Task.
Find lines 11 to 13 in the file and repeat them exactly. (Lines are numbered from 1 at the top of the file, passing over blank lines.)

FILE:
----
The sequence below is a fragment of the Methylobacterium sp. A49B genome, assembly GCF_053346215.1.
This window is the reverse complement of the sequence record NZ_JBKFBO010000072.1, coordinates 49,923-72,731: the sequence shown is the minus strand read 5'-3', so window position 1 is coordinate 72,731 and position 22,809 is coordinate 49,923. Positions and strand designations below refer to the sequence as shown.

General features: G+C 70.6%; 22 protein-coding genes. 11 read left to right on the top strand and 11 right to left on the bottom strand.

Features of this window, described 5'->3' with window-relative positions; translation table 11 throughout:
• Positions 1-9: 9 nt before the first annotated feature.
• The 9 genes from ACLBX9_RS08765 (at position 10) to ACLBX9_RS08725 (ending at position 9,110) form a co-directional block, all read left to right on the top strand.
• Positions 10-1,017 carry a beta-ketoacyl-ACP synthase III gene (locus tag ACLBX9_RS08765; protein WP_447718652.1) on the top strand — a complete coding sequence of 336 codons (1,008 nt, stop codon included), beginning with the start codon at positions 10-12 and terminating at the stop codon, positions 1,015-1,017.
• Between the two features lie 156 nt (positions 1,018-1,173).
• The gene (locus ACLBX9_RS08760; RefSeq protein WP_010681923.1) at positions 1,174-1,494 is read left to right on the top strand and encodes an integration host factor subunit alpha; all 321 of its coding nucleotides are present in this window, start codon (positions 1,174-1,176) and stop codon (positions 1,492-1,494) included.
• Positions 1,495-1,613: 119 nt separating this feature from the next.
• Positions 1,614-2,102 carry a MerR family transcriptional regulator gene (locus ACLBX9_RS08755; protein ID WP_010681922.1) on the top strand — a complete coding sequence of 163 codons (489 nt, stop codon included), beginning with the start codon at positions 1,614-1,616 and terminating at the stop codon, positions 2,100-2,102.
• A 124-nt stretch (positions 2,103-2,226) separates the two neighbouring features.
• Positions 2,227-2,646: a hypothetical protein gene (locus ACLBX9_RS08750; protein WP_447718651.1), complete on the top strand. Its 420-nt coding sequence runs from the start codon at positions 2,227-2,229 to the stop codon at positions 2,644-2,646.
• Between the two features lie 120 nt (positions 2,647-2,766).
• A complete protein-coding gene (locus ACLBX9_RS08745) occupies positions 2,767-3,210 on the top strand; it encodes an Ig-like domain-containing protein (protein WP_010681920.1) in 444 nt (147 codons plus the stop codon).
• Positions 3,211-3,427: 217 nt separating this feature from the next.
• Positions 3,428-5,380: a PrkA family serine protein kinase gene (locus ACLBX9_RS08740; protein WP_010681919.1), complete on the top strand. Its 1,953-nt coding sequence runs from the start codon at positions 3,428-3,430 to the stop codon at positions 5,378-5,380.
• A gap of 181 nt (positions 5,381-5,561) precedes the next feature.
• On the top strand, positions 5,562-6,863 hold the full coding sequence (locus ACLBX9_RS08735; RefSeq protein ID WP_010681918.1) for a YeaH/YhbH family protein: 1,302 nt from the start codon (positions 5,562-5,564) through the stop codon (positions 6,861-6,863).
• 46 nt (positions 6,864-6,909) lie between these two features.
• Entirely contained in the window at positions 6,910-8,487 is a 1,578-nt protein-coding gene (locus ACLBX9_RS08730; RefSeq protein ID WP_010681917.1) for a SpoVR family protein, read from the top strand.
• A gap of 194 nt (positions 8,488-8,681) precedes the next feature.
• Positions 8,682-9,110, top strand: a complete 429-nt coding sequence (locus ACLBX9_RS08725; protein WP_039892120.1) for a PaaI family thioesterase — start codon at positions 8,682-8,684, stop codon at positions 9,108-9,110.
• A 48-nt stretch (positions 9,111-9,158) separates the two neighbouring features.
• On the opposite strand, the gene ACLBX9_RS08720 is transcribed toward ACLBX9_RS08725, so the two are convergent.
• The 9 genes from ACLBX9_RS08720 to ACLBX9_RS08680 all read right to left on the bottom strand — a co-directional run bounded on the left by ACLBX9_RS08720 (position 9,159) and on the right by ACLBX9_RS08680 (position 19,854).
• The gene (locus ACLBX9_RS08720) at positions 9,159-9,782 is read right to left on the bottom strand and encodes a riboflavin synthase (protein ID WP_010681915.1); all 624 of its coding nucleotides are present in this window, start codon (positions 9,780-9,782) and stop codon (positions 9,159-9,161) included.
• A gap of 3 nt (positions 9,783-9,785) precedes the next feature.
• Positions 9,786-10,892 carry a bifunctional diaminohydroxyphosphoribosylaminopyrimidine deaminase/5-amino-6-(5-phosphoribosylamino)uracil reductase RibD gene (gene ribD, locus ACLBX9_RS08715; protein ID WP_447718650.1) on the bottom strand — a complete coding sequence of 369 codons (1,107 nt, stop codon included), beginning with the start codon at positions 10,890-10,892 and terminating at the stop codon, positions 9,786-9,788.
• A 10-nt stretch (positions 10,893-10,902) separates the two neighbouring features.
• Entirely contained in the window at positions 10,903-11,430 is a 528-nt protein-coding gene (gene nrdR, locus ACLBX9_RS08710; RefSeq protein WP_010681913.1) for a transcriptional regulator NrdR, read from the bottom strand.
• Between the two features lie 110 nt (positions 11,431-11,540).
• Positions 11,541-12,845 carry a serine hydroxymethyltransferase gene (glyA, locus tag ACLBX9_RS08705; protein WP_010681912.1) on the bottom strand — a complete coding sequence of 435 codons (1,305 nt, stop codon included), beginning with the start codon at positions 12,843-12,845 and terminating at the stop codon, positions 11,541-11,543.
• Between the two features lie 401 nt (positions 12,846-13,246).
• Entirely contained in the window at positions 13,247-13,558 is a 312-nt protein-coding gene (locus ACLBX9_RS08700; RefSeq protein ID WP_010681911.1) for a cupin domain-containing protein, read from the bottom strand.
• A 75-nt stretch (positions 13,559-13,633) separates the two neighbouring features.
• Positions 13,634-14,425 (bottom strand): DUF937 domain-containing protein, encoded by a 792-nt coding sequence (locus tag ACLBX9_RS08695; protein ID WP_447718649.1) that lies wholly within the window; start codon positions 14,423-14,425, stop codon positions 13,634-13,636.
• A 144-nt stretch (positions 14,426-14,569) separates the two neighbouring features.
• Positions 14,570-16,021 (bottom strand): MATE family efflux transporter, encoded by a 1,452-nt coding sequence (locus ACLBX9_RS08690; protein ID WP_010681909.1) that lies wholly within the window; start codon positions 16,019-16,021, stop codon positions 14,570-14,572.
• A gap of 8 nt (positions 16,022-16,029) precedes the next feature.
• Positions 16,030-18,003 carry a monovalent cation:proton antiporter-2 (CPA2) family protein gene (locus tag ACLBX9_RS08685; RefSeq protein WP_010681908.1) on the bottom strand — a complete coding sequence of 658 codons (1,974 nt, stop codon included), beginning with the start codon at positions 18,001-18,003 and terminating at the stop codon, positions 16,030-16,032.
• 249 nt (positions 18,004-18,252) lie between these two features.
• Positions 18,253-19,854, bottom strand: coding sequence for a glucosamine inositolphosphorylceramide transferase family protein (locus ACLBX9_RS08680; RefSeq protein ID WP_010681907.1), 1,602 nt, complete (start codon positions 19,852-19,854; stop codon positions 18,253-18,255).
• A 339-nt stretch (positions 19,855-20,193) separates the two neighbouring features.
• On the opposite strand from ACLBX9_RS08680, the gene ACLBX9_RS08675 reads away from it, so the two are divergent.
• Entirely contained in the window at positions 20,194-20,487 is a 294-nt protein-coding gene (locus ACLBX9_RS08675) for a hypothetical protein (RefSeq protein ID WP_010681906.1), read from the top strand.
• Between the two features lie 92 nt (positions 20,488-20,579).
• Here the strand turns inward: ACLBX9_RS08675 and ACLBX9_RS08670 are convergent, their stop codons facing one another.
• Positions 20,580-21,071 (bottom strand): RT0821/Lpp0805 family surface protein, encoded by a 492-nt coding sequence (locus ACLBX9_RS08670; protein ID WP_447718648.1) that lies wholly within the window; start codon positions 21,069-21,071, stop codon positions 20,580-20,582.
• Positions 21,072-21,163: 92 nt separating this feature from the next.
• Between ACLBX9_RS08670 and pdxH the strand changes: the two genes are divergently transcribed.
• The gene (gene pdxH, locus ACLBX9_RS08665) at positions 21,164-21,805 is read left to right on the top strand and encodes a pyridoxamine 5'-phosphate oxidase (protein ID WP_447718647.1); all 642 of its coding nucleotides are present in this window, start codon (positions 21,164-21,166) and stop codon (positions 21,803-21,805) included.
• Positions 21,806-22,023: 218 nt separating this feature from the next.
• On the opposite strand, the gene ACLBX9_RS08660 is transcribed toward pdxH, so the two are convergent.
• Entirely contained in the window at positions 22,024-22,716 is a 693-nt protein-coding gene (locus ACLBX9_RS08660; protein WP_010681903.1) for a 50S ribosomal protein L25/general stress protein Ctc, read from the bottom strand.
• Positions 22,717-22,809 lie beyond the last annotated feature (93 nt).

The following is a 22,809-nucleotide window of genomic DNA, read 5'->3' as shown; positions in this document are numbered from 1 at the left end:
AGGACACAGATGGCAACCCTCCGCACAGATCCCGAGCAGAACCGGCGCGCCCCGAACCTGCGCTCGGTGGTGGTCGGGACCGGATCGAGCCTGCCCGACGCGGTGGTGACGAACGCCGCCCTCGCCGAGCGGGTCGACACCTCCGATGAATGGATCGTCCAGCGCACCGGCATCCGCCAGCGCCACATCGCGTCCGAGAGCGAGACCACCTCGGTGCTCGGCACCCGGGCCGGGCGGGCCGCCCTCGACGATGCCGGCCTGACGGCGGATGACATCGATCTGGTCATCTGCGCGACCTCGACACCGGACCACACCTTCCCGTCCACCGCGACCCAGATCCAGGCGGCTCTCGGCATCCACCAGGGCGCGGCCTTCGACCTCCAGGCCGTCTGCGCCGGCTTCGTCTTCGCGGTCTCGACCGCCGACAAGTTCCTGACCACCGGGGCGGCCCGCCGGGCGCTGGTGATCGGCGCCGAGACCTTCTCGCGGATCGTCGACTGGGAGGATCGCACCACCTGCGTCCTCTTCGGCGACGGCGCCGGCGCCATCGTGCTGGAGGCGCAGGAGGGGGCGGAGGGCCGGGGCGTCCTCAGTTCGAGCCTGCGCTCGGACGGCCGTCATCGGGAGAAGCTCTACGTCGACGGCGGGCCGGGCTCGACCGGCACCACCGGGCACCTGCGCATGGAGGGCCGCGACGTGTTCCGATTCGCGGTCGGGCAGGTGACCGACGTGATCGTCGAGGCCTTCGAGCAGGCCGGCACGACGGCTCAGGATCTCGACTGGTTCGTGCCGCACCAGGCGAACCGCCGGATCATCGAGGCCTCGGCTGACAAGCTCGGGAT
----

• Positions 1,614-2,102 carry a MerR family transcriptional regulator gene (locus ACLBX9_RS08755; protein ID WP_010681922.1) on the top strand — a complete coding sequence of 163 codons (489 nt, stop codon included), beginning with the start codon at positions 1,614-1,616 and terminating at the stop codon, positions 2,100-2,102.
• A 124-nt stretch (positions 2,103-2,226) separates the two neighbouring features.
• Positions 2,227-2,646: a hypothetical protein gene (locus ACLBX9_RS08750; protein WP_447718651.1), complete on the top strand. Its 420-nt coding sequence runs from the start codon at positions 2,227-2,229 to the stop codon at positions 2,644-2,646.